SYDNEY — The Australian film industry began 2007 with a bang.
“Happy Feet,” wholly made Down Under and co-funded by Australia’s Village Roadshow (with Warner Bros.), was tap-dancing toward a worldwide B.O. of $380 million. Pic crowned its B.O. achievement by snatching the animated feature Oscar.
Domestically, an offbeat comedy about a portable-toilet operator, “Kenny,” minted seven times its original microbudget by the end of 2006, and berths for Oz pics at Sundance (“Clubland,” “Noise”) and Berlin (“Razzle Dazzle,” “The Home Song Stories,” “West”) gave the biz a boost.
“The Home Song Stories,” a semiautobiographical immigrant drama from multihyphenate Tony Ayes, generated critical acclaim at Berlin, and Warner Independent splurged $4 million for the rights to “Clubland” (to be released Stateside as “Introducing the Dwights”), in which Brenda Blethyn plays a club entertainer.
The first theatrical releases for 2007, “Razzle Dazzle” and Russell Crowe-narrated surfing doc “Bra Boys,” generated solid domestic results that positioned them well for strong ancillary.
Aussie films’ share of the theatrical B.O. has doubled in each of the last three years (albeit off a very low base), and the scene is set for further growth.
“(Considering) the range of films coming through, this year could be similar if not stronger than last,” observes Brian Rosen, chief executive of government coin agency Film Finance Corp. He cites “Romulus, My Father” (Richard Roxburgh’s directorial debut, toplined by Eric Bana and Franka Potente) releasing at the end of May and “Clubland” at the end of June as promising pics.
According to Rosen, the reputation of Australian films in the foreign market, after an abysmal stretch earlier this decade, has been restored, and sales are following suit.
Then April arrived, and Australia was completely over-looked by Cannes selectors — not a single pic was chosen for any of the sections, a sharp contrast with last year, when five Oz pics played the fest.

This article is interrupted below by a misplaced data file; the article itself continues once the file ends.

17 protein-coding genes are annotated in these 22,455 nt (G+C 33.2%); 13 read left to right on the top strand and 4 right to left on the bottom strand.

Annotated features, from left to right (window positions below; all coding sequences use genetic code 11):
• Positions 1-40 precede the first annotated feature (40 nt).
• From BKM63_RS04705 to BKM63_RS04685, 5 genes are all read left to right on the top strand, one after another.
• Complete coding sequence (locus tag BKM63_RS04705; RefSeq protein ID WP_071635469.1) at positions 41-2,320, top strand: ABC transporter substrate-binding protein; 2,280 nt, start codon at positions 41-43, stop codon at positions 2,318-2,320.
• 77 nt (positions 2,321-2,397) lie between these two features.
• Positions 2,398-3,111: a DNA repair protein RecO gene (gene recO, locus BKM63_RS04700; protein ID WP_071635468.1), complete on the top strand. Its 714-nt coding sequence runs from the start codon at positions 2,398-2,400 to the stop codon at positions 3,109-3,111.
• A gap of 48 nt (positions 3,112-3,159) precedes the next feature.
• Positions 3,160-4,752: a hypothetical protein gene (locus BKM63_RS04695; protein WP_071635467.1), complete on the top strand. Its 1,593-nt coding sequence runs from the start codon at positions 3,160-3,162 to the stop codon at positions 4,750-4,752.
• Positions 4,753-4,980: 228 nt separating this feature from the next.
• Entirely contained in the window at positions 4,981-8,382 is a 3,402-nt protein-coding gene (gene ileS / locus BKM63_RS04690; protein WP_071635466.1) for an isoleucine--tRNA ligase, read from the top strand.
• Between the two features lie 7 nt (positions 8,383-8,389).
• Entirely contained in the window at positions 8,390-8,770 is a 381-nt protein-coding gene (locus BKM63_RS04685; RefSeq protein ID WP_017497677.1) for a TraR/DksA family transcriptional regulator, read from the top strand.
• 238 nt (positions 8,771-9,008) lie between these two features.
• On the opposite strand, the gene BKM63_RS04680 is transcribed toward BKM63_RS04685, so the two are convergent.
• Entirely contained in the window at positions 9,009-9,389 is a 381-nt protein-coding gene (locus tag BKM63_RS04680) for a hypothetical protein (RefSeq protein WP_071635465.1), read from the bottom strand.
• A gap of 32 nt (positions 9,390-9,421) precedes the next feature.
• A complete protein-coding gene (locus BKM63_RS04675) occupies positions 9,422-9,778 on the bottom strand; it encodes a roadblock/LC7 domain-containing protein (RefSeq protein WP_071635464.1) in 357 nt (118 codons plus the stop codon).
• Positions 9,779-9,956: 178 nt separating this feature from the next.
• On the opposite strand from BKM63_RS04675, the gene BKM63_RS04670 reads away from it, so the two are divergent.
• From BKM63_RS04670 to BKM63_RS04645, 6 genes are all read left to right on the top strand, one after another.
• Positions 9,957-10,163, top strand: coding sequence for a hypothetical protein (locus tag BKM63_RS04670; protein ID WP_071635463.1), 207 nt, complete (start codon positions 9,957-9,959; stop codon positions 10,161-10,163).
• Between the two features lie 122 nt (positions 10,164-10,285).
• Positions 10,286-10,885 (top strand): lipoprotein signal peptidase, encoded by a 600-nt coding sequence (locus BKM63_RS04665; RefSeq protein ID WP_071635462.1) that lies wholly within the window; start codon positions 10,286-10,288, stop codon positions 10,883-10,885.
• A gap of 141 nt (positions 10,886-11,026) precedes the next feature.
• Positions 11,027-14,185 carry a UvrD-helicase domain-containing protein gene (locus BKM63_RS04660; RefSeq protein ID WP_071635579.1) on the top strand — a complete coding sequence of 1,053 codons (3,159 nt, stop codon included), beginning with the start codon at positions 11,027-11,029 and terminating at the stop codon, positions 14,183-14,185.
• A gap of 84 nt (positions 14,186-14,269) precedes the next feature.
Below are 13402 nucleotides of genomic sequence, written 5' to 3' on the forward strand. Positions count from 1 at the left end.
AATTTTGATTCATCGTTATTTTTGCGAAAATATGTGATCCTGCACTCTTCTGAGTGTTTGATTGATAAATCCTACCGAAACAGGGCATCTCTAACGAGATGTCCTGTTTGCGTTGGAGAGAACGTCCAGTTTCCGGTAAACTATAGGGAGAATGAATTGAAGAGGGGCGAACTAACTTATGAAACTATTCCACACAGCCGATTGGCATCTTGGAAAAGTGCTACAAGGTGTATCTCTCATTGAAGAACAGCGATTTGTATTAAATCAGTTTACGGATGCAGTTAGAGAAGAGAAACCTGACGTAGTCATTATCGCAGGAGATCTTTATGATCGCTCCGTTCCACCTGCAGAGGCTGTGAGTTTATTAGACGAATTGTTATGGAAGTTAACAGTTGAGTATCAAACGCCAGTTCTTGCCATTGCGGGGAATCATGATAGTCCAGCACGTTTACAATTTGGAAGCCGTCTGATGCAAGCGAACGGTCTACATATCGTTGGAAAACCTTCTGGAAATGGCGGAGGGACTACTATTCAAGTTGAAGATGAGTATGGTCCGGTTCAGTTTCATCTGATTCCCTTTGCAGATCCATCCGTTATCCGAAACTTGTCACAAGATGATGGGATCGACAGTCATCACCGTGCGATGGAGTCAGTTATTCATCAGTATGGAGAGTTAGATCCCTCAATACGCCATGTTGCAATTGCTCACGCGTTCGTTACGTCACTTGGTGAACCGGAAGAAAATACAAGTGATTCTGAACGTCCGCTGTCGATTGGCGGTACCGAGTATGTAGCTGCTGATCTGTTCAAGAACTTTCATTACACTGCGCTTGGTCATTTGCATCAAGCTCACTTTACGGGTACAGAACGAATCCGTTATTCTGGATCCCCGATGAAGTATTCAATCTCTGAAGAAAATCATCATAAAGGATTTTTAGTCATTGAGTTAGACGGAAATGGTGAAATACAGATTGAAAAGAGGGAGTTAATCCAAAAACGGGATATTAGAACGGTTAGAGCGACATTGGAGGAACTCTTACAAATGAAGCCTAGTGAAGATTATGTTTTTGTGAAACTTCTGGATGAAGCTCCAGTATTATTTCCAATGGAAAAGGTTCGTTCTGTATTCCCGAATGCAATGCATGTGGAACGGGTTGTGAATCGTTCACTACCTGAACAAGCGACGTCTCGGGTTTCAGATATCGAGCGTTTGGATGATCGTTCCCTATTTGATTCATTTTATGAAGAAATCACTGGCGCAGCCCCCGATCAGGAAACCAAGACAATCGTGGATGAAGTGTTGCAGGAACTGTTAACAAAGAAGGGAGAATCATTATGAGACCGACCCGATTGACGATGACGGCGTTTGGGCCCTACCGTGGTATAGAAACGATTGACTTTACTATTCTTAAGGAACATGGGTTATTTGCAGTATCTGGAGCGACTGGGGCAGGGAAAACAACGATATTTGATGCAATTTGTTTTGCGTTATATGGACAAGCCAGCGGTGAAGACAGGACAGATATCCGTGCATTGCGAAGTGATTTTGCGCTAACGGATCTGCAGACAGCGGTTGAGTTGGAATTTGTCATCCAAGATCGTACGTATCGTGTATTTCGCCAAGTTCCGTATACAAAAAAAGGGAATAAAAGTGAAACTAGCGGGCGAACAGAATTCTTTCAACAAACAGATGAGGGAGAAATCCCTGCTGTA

According to Chris Fitchett, chief executive of the Australian Film Commission, the Cannes snub was largely due to timing. Since pics screened at Sundance and Berlin were ineligible and others were not ready, Fitchett expects a strong showing at Toronto instead.
Domestic politics have also put a strain on the biz.
An Oz election is pegged for late 2007, and Prime Minister John Howard’s 11-year conservative leadership is under real threat for the first time. He has consistently lagged behind opposition leader Kevin Rudd in 2007 opinion polls. That spells hard luck for an industry awaiting the outcome of a broad-ranging federal review of all film incentives and the bureaucracies that manage them.
The review, announced a year ago, attracted lots of interest — 82 submissions — but film policy reform has been sidelined as politics takes precedence over governance.
Political jousting is focused on the worst drought in a century, environmental concerns, education and housing. Neither party sees many votes in film industry reform.
Outcome of the film review in the May 8 federal budget delivered an enhanced 15% foriegn production rebate, a new 40% rebate for film producers and announcement of the creation of a super agency to administer key industry functions.
Local filmmakers have found it difficult to raise capital in a climate where fund-raising mechanisms are perceived as outdated and details of expected new mechanisms are guesswork.
Last financial year, private equity investment in films amounted to just $6.7 million, 7% of the total. Co-producers and Hollywood studios considering shooting Down Under are cooling their feet due to the many unknowns.
Mark Woods, topper of international lobby agency Ausfilm, says he can’t blame anyone for awaiting the outcome of a review intended to improve shooting and fund-raising conditions.
“On the Hollywood level, every meeting I take, the question is, ‘Should I hold off until the new fiscal year (July 2007)?'” Woods says.
The review will change the terms governing the rebate for large-scale productions and the amount should increase, but by how much?
Pressure for a rebate of at least 15% for international shoots (up from 12.5%) and a new 40% rebate for local filmmakers has been intense. Baz Luhrmann met with the prime minister, eager to get the best possible terms for his Fox production “Australia,” now in pre-production. George Miller and Village Roadshow topper Graham Burke have taken their “Happy Feet” Oscar along to meetings with federal treasurer Peter Costello and arts minister George Brandis. Studio execs have joined the army of Aussies making beelines to Canberra to put their cases to government.
The AFC’s Fitchett is resolutely optimistic about the industry’s future, pointing to new drama production at pubcaster the ABC, due to a $25 million government grant over three years.
Fitchett also points to numerous bigger-budget Aussie films with potential to break out abroad, among them “Daybreakers,” from splatter directors the Spierig brothers; “Dirt Music” from Phillip Noyce; “Rogue,” the Weinstein Co.-financed follow-up from “Wolf Creek” helmer Greg McLean; and Harry Houdini biopic “Death Defying Acts” from Gillian Armstrong.
“There are more and more lower-budget features being made and some higher-budget ones, but it’s really tough because there are just not enough features being made,” Fitchett says. “Hopefully the new tax offset will solve that problem.”